Monday, May 28, 2007

A Quilt and Craft Writing Project

Jane Kirkpatrick, author of thirteen award-winning and bestselling historical novels and three non-fiction books has just signed with WaterBrook Press/Random House for a new project combining history, quilts and crafts. Her agency, Hartline Marketing and Literary Services announced the agreement today.
Stitching Stories: The Quilts and Crafts of the Aurora, Oregon Colony will be published in the fall of 2008. Both a gift book of inspiration and a tribute to the longest-surviving communal Christian colony in the western United States, Stitching Stories is set to coincide with renewed interest in the American craft movement as well as the 150th anniversary of Oregon's statehood in 2009. Kirkpatrick's Change and Cherish Historical Series is based on the life of the only woman sent west to help found the western colony in the 1850s. Book three in the fictional series, A Mending at the Edge will be released by WaterBrook/Random House in April, 2008. A Tendering in the Storm, book two, has received critical acclaim since its release in April. (
Settled in 1856 as a German-American Christian community whose members traveled from Pennsylvania and Missouri to Aurora, Oregon, its artisans were known for their weaving of beauty, faith and function through their colorful quilts and fibers, unique basketry, fine music, hand-tooled furniture and the culinary arts that served their neighbors and each other. The colony disbanded in 1884 but the town it founded continues on the historic register as one of the oldest settlements in Oregon and its history is one of a faith community living with relevance to the outside world. A fine museum houses the artifacts including more than 80 original quilts many of which will be highlighted with photographs in this coffee table gift book. Read more about this and other works at and

Member Contract News

WWW friends, I have spent five years of my life making this following announcement happen.

I have been offered a contract for my biography of Nancy Harkness Love, the woman who founded and led the women pilots who ferried airplanes for the U.S. Army in World War II. I began researching and writing this book in the spring of 2002.

On April 30, I completed the lengthy peer review process with the University of North Texas Press in Denton, Texas. — The waiting and responding, always positively, to the critiques, and working to EVER improve on the manuscript, were grueling. Today — May 22, 2007 — the university’s editorial board endorsed my work and approved a contract.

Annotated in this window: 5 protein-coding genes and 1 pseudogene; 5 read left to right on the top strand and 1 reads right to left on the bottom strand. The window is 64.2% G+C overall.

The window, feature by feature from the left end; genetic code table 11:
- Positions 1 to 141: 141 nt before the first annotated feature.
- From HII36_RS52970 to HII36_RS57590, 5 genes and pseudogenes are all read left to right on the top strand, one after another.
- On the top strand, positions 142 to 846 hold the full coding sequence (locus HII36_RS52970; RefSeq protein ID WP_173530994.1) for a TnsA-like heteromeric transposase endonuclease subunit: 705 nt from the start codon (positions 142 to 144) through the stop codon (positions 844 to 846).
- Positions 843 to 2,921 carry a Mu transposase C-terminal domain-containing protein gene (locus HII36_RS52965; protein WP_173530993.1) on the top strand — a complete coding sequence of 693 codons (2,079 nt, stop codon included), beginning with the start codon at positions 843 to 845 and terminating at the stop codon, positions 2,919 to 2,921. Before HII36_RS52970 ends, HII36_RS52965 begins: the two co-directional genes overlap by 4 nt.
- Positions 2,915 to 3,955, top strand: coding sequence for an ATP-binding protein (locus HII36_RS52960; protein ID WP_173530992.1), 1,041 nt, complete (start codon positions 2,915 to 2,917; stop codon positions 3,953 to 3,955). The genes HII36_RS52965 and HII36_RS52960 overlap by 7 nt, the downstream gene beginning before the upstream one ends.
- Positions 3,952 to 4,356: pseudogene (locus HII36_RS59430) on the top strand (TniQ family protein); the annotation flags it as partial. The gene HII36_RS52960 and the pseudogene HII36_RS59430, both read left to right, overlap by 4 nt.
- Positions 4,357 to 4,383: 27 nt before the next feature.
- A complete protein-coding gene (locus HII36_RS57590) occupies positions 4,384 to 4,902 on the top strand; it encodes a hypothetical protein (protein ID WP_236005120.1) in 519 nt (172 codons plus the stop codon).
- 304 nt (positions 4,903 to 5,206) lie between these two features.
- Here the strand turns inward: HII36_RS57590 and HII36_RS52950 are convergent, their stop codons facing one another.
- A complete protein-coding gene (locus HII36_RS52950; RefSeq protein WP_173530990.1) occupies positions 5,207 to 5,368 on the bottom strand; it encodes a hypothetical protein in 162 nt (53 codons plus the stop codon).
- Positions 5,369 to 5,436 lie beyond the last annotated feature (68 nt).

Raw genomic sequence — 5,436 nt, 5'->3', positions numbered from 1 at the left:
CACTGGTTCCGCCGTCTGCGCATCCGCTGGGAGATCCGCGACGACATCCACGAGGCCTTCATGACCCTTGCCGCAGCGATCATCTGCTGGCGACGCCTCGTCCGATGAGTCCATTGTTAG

We don’t have the title nailed down yet, but it will be something like Nancy Harkness Love and the WASP Ferry Pilots of World War II. The target publication is in time for the Women In Aviation Conference, to be held mid March 2008 in San Diego. The women and men who attend this conference are my “choir” so to speak — they buy my books about the women who flew in WWII.

This will be the first biography on Love, who died in 1976. It follows my history of Nancy’s group — THE ORIGINALS: The Women’s Auxiliary Ferrying Squadron of World War II, published in 2001 by Disc-Us Books Inc. Love recruited 28 women in the fall of 1942 to form the initial women’s ferrying squadron for the Air Transport Command, U.S. Army Air Forces.

Nancy’s “girls”— the group grew from the original 28 to a high of 303 in early 1944 — began ferrying trainers then moved up to twin-engine aircraft and a few, including Love, flew the big four-engine bombers like the B-17. But the biggest job these women did for the Army was to ferry the swift, capricious WWII fighters known as pursuits — the fastest planes the Army had in 1944. The women moved these airplanes from the factories to the docks on both coasts to be shipped abroad to combat.
The women who flew — as civilians — for the Army in World War II became known as the WASP in 1943.

Nancy Love was a true a pioneer — a woman with courage, spirit and vision. More to come on the Nancy Love book as we proceed toward publication.

Posted by Sarah Byrn Rickman
Also the author of THE ORIGINALS: The Women’s Auxiliary Ferrying Squadron of World War II — a history —

Thursday, May 10, 2007

Advice for a young writer (or any writer!)

I'm writing an article for a magazine aimed at young artists of all sorts - writers, dancers, actors, visual artists, musicians, and filmmakers. My assignment is to interview noted arts professionals and ask them what they'd say to emerging artists to help them make their work shine, shout out, be noticed.

When I interviewed poet David Lee - Lee was one of the top two candidates for the post of Poet Laureate of the United States the other year and has been called the Mark Twain of humorous poetry - he offered these four nuggets:

1. Believe in yourself. This above all else, to thine own self be true, Polonius from Shakespeare's Hamlet.
2. Have a commitment to what you do. You were probably chosen to be an artist: the words choose the writer.
3. Have an audience in mind. I pick people and write my poems to them. When I think they would like it, it's probably well-written.
4. Be well-read: fifty percent of good writing is good reading.
May the words flow!
Susan J. Tweit
Check out my weekly podcasts on my web site or read more on my blog